Last week the State Government announced another ten level crossings to be removed, on the Pakenham, Frankston, Mernda, Sunbury, Lilydale and Belgrave lines.
This made sense in part because they want to keep the workforce busy once other projects are completed. Leave it too long and those skilled people will move elsewhere, and you can’t get them back for the next tranche of projects.
What’s pretty cool about this is that when these (and the others already pledged) are done, the Cranbourne/Pakenham and Lilydale lines will be completely free of road level crossings – though there will still be some pedestrian crossings.
Unfortunately while there’ll be no crossings on the Lilydale line, there will still be single track at the outer end, so the capacity limitations and delays this causes won’t be resolved. This seems like a missed opportunity.
Happily they are duplicating lengthy remaining single sections of the Cranbourne line as part of grade separation projects.
Generally, the closer to the City, the busier the trains and the roads. So delays and disruptions due to single track and level crossings (be it from heavy rail traffic, or incidents) tends to affect more people the closer in it is.
So then, once all current projects are completed, how much single track will be left, and where will the innermost crossings be?
Here’s a comparison in map form: 2021 (left) vs 2025 (right):
- Red circles are the closest crossings to the City
- Orange shows all single track on the Metro network (Some of the stations on single track sections have passing loops). Sorry, I haven’t done V/Line sections.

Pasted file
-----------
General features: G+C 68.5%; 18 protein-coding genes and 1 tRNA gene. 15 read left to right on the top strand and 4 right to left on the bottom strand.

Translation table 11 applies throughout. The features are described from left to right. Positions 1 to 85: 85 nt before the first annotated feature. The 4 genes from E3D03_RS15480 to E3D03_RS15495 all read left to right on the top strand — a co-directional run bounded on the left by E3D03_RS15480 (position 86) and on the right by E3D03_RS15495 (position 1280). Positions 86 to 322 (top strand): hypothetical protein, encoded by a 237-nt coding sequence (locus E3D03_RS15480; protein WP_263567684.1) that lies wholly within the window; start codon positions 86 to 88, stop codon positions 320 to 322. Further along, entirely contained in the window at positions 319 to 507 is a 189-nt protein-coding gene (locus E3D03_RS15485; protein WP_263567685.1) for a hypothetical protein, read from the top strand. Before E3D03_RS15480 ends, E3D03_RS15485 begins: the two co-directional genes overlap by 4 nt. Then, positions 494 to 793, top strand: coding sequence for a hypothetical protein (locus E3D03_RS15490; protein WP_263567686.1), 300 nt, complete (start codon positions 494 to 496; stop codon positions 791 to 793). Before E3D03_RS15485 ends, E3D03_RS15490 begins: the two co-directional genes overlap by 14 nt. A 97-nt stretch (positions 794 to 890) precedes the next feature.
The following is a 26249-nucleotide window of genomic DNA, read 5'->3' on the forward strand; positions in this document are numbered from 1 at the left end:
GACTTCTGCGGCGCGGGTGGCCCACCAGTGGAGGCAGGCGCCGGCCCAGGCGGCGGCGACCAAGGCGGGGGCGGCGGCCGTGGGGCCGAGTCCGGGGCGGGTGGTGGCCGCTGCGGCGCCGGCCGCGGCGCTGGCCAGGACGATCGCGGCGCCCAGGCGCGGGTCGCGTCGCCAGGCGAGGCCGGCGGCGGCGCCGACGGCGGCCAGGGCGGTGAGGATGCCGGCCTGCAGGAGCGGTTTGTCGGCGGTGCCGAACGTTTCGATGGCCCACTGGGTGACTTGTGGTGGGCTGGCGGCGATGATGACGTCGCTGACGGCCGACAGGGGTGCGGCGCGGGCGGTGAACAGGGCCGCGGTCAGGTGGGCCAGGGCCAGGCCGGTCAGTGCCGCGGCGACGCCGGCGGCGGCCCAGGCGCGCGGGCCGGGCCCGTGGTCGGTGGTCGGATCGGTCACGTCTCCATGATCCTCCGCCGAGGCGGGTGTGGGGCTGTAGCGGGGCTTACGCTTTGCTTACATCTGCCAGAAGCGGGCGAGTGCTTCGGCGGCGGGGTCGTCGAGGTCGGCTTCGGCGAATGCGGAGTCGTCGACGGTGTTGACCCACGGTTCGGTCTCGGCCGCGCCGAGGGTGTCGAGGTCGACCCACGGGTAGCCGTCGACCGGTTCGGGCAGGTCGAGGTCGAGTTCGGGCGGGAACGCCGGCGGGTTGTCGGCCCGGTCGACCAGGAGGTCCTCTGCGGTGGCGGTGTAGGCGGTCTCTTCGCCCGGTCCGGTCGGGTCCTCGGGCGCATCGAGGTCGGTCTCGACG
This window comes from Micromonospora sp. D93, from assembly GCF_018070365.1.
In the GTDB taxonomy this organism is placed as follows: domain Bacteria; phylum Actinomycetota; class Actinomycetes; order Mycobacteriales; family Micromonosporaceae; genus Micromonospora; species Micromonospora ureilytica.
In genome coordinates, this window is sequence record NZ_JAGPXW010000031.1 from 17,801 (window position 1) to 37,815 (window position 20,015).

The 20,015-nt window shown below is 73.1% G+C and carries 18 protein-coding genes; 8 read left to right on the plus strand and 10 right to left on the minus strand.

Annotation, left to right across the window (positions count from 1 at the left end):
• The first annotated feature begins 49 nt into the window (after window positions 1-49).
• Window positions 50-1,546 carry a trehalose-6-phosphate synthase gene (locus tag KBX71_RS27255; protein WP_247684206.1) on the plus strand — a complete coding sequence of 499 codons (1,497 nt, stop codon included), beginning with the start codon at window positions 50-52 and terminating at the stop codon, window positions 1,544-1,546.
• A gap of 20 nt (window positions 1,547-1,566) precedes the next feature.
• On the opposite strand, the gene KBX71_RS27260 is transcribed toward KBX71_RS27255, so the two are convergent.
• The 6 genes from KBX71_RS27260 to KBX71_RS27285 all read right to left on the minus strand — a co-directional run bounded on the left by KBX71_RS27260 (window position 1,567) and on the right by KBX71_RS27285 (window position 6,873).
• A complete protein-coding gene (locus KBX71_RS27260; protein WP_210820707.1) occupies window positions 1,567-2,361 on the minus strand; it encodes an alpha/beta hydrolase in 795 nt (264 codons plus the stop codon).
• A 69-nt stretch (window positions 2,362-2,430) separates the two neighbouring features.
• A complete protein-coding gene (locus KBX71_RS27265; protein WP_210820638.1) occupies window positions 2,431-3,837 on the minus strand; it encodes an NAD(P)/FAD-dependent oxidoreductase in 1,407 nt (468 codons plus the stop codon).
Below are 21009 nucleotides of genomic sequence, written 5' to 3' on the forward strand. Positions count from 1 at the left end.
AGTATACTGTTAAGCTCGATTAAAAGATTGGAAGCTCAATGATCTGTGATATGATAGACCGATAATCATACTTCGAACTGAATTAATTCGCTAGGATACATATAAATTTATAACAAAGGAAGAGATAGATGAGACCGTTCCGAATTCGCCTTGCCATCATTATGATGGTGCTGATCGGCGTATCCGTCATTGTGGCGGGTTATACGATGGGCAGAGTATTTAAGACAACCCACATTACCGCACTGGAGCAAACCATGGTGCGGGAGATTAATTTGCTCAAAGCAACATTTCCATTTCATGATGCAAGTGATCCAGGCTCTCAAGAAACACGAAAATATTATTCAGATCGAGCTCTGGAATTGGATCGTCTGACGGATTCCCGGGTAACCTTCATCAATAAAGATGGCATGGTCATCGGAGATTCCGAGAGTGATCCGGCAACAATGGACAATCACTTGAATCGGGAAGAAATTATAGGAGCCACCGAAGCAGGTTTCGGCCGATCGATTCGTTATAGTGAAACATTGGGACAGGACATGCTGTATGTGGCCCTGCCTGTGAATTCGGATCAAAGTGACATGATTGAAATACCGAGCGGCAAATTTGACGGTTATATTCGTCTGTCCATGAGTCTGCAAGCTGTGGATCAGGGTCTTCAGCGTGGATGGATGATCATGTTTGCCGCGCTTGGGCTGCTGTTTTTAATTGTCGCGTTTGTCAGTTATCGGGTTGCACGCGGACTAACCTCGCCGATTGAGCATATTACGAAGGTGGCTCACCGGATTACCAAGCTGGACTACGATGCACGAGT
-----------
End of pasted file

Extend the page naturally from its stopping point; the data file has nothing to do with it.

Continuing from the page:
- Base map is the official PTV map.
If you want it, I’ve also put the same information in a table.
|Line/s||Closest crossing now||Closest crossing 2025||Single track|
|Altona/ Werribee/ Williamstown||Anderson Street, Yarraville||same||Most of the Altona Loop|
|Geelong/ Warrnambool||Fitzgerald Road, Ardeer*||via Wyndham Vale: Wests Road, Werribee|
via Werribee: Browns Road, Werribee
|Mostly single track beyond Geelong, to Warrnambool|
|Ballarat/ Ararat||Fitzgerald Road, Ardeer*||Hopkins Road, Rockbank||Some single track beyond Melton, to Ballarat and Ararat|
|Sunbury/ Bendigo||Calder Park Drive*||Watsons Road, near Diggers Rest||Some single track between Kyneton and Bendigo|
|Craigieburn/ Seymour/ Flemington Racecourse||Macaulay Road, Kensington||same||Some single track between Tallarook and Seymour|
|Upfield||Arden Street, North Melbourne||same||Gowrie to Upfield|
|Mernda/ Hurstbridge||Ramsden Street, Clifton Hill||same||Greensborough to Hurstbridge (being partially duplicated)|
|Lilydale||Union Road, Surrey Hills||none||Mooroolbark to Lilydale|
|Belgrave||Union Road, Surrey Hills||Alpine Street, Ferntree Gully||Ferntree Gully to Belgrave|
|Alamein||Riversdale Road, Riversdale||same||Ashburton to Alamein|
|Glen Waverley||Madden Grove, Burnley||same||None|
|Cranbourne / Pakenham||Webster Street, Dandenong||none||Dandenong to Cranbourne (fully duplicated by 2025)|
|Gippsland||Webster Street, Dandenong||Koo Wee Rup Road, Nar Nar Goon||Some single track between Bunyip and Bairnsdale|